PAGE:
Putting the Pentagon budget on the table?

PUTTING THE PENTAGON BUDGET ON THE TABLE?…. When the White House started talking up the notion of a spending freeze (which isn’t really a spending freeze) last week, officials outlined a proposal with modest reductions in discretionary spending not related to national security.

There are a few unfortunate angles to this, but one of the key problems is taking defense spending out of the equation. Fred Kaplan noted the other day that if we’re looking to cut the budget, the Pentagon shouldn’t be excluded.

I was surprised to see House Minority Leader John Boehner (R-Ohio) explain yesterday that he agrees.

“I don’t think any agency of the federal government should be exempt from rooting out wasteful spending or unnecessary spending. And I, frankly, I would agree with it at the Pentagon. There’s got to be wasteful spending there, unnecessary spending there. It all ought to be eliminated….”

Well, what a pleasant surprise.

House Speaker Nancy Pelosi said last week that if we’re going to start taking a scalpel to the budget, there’s no reason the Pentagon should necessarily get a pass. And just a few days later, her Republican counterpart expressed an identical sentiment on national television.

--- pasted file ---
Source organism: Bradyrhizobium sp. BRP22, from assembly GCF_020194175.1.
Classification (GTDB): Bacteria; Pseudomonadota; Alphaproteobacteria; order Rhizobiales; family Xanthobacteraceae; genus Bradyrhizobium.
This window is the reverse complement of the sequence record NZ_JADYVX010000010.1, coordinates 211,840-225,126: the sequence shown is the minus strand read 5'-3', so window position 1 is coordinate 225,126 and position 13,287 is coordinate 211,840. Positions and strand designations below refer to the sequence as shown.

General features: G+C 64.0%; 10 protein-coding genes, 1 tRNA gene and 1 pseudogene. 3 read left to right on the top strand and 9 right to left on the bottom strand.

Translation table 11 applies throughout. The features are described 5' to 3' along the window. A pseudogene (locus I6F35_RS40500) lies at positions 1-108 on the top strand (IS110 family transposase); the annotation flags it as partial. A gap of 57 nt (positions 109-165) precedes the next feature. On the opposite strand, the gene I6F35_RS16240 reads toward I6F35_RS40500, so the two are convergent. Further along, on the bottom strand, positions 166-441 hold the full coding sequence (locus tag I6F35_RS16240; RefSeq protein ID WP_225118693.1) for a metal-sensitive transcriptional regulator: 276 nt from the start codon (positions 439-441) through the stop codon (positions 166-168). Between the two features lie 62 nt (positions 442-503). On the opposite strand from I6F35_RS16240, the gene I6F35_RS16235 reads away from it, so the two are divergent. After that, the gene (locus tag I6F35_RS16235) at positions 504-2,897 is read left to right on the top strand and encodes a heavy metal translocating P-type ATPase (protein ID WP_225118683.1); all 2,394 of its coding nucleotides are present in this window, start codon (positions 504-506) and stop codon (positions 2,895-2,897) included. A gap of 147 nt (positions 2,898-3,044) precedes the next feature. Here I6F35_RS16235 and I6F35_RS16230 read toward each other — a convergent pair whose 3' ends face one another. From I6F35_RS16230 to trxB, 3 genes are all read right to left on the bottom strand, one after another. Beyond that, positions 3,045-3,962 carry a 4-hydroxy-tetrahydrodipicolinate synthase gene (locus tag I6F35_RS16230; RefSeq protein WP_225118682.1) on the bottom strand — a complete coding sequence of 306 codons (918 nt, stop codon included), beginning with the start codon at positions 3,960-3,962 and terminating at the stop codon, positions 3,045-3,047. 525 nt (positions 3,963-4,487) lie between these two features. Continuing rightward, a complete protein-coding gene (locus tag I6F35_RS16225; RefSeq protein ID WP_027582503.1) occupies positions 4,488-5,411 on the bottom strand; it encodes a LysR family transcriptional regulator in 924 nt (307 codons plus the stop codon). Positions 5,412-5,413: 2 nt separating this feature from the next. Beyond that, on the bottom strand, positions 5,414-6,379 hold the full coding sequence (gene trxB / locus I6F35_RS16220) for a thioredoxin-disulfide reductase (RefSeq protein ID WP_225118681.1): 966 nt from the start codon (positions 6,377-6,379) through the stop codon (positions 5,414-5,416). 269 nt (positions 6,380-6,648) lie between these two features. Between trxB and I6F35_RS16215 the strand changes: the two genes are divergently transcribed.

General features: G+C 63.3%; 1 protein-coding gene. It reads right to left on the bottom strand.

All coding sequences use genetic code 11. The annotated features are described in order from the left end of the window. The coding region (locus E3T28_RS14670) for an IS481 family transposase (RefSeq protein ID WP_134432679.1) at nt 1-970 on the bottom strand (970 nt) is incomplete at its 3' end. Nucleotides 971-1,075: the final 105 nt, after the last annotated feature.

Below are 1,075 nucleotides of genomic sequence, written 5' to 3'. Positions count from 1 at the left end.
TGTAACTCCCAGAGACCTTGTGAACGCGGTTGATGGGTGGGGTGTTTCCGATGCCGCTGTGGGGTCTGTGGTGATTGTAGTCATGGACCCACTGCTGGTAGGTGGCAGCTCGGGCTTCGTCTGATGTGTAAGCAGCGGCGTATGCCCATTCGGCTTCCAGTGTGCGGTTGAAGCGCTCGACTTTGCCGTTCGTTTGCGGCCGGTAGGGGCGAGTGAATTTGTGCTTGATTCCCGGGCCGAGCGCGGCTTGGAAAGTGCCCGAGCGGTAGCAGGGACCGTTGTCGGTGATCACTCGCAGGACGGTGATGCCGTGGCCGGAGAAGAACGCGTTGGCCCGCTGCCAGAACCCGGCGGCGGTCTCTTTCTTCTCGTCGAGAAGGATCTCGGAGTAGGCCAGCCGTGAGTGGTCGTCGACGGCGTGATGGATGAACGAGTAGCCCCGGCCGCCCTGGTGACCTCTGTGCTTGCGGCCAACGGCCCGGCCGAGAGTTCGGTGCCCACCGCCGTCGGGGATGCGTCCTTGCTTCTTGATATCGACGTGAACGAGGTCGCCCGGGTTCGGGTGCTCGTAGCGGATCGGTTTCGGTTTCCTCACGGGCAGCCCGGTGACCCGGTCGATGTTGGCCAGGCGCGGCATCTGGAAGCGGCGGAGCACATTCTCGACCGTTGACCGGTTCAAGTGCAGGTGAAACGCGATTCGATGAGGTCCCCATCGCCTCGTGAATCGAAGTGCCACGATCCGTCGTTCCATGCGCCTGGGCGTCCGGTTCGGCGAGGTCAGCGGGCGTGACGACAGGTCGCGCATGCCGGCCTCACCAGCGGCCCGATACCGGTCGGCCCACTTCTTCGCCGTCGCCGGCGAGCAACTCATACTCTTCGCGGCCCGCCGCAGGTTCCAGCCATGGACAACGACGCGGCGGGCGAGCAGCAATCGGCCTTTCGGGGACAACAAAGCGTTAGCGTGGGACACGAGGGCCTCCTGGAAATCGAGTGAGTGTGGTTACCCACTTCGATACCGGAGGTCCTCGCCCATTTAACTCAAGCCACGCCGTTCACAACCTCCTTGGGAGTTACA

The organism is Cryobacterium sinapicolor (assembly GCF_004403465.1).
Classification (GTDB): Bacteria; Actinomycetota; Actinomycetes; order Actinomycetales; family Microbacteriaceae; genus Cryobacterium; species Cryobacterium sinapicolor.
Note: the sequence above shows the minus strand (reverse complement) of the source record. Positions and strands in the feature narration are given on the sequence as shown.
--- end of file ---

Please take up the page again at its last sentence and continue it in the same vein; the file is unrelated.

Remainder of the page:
Boehner probably didn’t mean it, and would go after anyone who tried to eliminate wasteful spending from the Defense Department. Indeed, last April, the Obama administration trimmed some unnecessary spending from the Pentagon, and GOP lawmakers accused the president of “ravaging the military at a time of war.”

But maybe Boehner’s remarks should simply be taken at face value, and the Democratic leadership should use this as an opening for some “bipartisan” fiscal responsibility.

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Steve Benen

Steve Benen is a producer at MSNBC's The Rachel Maddow Show. He was the principal contributor to the Washington Monthly's Political Animal blog from August 2008 until January 2012.